If it’s your first time directing or producing a pantomime, it can be difficult to know where to start, so I’ve put together this first-time guide to making sure your production is one to remember!
Step One: Picking your pantomime title
Pantomime titles go in and out of fashion. For example, until QDOS revived Goldilocks and the Three Bears at the Theatre Royal Newcastle in 2018/19 and the London Palladium in 2019/20, that title had slipped into obscurity somewhat. They’re hoping to repeat the success with a new production of Humpty Dumpty in Newcastle this coming season. Most groups produce a mixture of your traditional titles (Aladdin, Cinderella, Dick Whittington, Jack and the Beanstalk, Mother Goose, Sleeping Beauty, and Snow White and the Seven Dwarfs) with more modern or obscure titles like Beauty and the Beast, Peter Pan, Puss in Boots, Rapunzel, The Snow Queen, Robinson Crusoe and Treasure Island. Your biggest sellers will always be the big hitters; Aladdin, Cinderella and Snow White, but once you’ve a local reputation you should feel excited by the opportunity to branch out with new titles, or those that are much neglected like the personal favourite of mine: Mother Goose.
Step Two: Picking the right script
There’s lots to consider when picking the right script for your production. Does it have roughly the right number of roles? Does it have a good ratio of male to female roles for your group? Can you accommodate the scenery required? That’s before you’ve even thought about whether you think the potential scripts are funny, modern and whether your audience will enjoy them. All of my scripts are deliberately flexible so that they can be produced on all budgets from shoestring to spectacular. Plus I’m always happy to extend or decrease the cast needed to fit your available cast members. Plus, with Panto’s happy tradition of gender-swapping fun, you can often be creative with your casting to achieve the best outcome. Don’t forget to ensure that all appropriate licenses for your chosen script and songs are in place before you start auditions. Ensuring that writers are paid the appropriate fee for their work helps keep freelance workers like me with food in the cupboards! You can see my range of fun-filled pantomime scripts here.
Step Three: Casting your pantomime
A key part of any production is getting the casting spot-on. Luv got to pick the right match of sure-fire choices and wild card decisions which might take a chance on a new member or give an existing member the chance to play a principal role for the first time. I always start with the pantomime dame and the comic. They often work together during the show and must have the essential funny bone and ability to improvise. There are lots of different styles of dames, so make sure you know the type you’re looking for. Then you need to find your principal boy and girl who ar young, ken-spirited and in love. Your baddie’s most important attribute is the ability to elicit boos and hisses from the audience without scaring the smaller children too much. While the good-fairy role must make us feel safe in their hands that the story will tie up with a happy ending. These are just the core roles in a pantomime and they are often joined by plenty of others like comedy duos, King’s, queens, policemen, skin-roles (animals) and more!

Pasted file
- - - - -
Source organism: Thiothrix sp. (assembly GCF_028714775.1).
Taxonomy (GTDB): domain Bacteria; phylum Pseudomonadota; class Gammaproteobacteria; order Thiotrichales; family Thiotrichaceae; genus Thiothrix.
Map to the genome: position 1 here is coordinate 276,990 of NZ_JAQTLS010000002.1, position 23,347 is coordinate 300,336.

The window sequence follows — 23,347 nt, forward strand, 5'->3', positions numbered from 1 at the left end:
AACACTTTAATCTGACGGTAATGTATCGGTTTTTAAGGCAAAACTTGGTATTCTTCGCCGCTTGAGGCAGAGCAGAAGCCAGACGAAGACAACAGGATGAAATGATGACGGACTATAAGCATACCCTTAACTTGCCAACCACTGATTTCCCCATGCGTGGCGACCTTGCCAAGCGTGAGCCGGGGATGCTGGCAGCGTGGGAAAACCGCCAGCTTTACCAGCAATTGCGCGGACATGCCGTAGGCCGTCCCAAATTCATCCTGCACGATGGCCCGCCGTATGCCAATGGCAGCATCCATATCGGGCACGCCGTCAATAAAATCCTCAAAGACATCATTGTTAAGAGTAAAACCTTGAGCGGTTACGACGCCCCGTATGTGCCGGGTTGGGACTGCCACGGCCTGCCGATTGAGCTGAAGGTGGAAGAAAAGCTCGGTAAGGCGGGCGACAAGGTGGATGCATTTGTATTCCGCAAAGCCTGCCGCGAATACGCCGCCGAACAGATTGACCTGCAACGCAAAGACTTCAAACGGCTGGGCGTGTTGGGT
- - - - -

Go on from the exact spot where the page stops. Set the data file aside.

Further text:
Step Four: Rehearsals the show
Rehearsals are often the trickiest part of the process. You need to balance calling the right actors for you to make good progress with not wasting anybody’s time. You’ll need to work with your musical director and choreographer to share the rehearsal venue, time and the actors so that everyone has enough time to do what they need to. Then you’ve got to take into account unexpected cast absences (always inevitable in amateur and professional theatre), holidays, and other scheduling conflicts. My best advice is to give yourself more time than you think you’ll need, and leave as much room for flexibility as you can in your schedule. That way you can make changes as you go along if you need to, and adapt your schedule around how things are progressing. I always like to start running the show as soon as you can so that the cast and creative team can get a sense of the arc of the show, before doing more detailed polishing to work out any problems. Always make sure you’re giving your actors good notes on what to do.
Step Five: Marketing your pantomime
Everything else is in place, now you just need to get the all important ticket sales. The best thing you can do with an amateur cast is to utilise your cast members, especially any children taking part in your production. Make sure that everyone has invited their family, friends, work colleagues, and neighbours to the show. Then why not think About weekly leafleting sessions in the town centre – these can be a fun chance to dress up in costume or perhaps perform some dances from the show. Then there’s the social media aspect of the marketing campaign. Is essential to have a Facebook page for your group and a Facebook event for your pantomime as you and your cast can invite their Facebook friends. It’s worth getting a Twitter feed setup and an Instagram account too. I find Instagram stories are a really simple and easy way to keep your production visible to the public – don’t forget to tag your venue as a location to help reach more people. Lastly it’s really important to design a clear poster and leaflet artwork for your show. I have some handy templates you can download for each of my scripts, but I’m also able to produce bespoke posters and artwork for campaigns such as Facebook cover images and Instagram stories, just get in touch for details.